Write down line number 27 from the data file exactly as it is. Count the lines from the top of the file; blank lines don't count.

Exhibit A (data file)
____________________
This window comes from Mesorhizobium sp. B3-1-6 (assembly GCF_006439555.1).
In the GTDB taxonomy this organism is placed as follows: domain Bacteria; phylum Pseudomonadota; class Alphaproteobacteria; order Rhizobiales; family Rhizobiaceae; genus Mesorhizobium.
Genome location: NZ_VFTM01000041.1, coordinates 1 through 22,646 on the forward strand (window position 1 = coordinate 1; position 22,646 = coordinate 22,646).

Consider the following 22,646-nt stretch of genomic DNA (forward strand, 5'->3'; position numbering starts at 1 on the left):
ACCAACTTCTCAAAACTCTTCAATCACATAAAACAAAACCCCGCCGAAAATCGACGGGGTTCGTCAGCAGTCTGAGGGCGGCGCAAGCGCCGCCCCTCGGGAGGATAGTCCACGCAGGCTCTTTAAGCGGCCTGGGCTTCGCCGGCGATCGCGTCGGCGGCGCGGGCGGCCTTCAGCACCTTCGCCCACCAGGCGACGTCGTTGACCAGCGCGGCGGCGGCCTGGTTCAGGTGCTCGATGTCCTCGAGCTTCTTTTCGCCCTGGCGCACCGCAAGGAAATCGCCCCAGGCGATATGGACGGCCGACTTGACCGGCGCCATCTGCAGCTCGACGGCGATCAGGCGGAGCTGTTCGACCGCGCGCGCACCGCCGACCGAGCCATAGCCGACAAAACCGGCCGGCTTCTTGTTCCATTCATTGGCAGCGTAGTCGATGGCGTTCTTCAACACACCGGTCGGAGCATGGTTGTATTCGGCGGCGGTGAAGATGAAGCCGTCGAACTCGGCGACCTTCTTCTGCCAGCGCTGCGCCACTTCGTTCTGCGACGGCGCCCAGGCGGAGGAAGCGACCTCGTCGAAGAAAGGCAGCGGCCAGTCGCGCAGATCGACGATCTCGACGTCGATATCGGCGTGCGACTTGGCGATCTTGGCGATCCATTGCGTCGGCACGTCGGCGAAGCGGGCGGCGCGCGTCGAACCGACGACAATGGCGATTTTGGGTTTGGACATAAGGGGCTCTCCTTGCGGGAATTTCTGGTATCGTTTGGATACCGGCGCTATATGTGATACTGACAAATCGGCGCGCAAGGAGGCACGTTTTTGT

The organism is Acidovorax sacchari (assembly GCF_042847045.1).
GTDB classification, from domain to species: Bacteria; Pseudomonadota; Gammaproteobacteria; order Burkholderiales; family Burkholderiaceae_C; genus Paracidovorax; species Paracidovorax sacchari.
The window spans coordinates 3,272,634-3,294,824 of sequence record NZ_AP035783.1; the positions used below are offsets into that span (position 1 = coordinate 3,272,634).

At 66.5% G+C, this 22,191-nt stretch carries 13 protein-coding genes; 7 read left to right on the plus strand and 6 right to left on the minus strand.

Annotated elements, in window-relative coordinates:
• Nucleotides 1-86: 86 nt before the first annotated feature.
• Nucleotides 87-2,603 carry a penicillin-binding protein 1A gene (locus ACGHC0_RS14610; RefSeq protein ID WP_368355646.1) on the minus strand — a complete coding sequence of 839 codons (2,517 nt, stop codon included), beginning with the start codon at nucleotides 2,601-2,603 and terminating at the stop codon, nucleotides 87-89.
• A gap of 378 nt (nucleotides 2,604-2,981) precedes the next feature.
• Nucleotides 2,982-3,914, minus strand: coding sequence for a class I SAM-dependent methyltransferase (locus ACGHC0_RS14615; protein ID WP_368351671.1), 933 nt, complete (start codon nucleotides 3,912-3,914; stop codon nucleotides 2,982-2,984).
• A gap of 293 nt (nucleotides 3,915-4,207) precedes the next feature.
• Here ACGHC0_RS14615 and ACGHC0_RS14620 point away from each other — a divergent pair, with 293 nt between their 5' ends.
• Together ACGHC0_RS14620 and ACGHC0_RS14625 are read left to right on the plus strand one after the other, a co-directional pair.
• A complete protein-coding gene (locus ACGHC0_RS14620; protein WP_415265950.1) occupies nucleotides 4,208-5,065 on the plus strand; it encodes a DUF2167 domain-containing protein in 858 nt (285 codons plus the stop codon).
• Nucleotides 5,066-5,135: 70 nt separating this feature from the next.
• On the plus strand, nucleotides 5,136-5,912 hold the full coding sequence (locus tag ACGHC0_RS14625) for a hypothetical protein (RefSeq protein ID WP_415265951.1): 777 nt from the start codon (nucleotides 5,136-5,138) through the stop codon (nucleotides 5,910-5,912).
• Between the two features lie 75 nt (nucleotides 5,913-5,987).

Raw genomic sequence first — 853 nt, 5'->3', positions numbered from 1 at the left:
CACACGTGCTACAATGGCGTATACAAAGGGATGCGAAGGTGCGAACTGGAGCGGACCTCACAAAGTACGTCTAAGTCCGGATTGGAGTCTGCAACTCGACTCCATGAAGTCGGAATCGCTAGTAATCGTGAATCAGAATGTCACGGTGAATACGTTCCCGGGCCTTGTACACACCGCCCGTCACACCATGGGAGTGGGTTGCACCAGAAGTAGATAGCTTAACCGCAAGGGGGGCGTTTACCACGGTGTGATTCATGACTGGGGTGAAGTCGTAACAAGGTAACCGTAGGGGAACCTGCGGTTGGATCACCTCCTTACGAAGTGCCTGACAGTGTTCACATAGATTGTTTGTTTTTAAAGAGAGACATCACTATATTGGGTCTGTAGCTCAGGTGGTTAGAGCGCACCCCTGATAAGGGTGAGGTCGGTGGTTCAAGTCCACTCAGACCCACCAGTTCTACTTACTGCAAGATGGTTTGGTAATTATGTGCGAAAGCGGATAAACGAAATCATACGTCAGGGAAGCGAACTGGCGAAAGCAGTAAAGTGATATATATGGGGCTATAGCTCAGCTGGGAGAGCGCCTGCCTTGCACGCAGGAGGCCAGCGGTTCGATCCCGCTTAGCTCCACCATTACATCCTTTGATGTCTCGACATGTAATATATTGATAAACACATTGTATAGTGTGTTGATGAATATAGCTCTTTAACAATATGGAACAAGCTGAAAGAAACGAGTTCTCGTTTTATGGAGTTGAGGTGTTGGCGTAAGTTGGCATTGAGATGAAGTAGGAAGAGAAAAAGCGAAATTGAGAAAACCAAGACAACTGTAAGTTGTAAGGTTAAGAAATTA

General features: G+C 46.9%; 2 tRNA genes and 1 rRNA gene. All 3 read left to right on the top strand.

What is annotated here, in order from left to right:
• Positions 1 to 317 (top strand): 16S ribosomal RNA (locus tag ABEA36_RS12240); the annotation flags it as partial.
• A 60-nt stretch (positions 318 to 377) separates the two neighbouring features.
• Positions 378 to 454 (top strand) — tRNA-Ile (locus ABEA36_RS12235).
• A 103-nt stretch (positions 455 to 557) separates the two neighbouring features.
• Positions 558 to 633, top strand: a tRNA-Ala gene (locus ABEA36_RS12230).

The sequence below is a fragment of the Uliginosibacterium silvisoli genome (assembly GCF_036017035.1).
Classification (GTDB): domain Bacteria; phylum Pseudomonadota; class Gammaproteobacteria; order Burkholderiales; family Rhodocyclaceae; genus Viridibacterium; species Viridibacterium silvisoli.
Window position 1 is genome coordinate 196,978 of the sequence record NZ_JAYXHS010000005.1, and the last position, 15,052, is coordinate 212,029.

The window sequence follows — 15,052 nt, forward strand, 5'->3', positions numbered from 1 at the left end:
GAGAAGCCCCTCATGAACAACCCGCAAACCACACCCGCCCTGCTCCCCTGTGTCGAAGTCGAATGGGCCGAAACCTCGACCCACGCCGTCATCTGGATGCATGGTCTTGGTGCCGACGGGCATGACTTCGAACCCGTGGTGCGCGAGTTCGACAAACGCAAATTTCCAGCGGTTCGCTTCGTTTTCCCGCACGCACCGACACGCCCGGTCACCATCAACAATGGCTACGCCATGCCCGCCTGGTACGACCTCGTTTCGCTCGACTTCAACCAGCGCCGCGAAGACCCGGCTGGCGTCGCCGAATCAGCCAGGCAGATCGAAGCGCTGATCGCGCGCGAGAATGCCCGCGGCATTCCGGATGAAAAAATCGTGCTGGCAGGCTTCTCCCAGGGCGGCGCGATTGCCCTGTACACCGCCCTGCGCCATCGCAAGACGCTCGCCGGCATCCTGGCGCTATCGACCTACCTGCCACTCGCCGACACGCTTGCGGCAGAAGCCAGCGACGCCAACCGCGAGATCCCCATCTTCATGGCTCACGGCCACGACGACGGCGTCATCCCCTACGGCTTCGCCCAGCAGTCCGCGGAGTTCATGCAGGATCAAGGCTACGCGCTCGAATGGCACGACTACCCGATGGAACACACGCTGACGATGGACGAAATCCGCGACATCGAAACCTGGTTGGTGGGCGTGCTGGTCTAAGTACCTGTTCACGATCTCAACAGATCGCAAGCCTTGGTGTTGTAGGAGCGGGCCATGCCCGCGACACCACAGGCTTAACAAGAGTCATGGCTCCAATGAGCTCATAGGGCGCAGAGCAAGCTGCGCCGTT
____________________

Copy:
• A 60-nt stretch (positions 318 to 377) separates the two neighbouring features.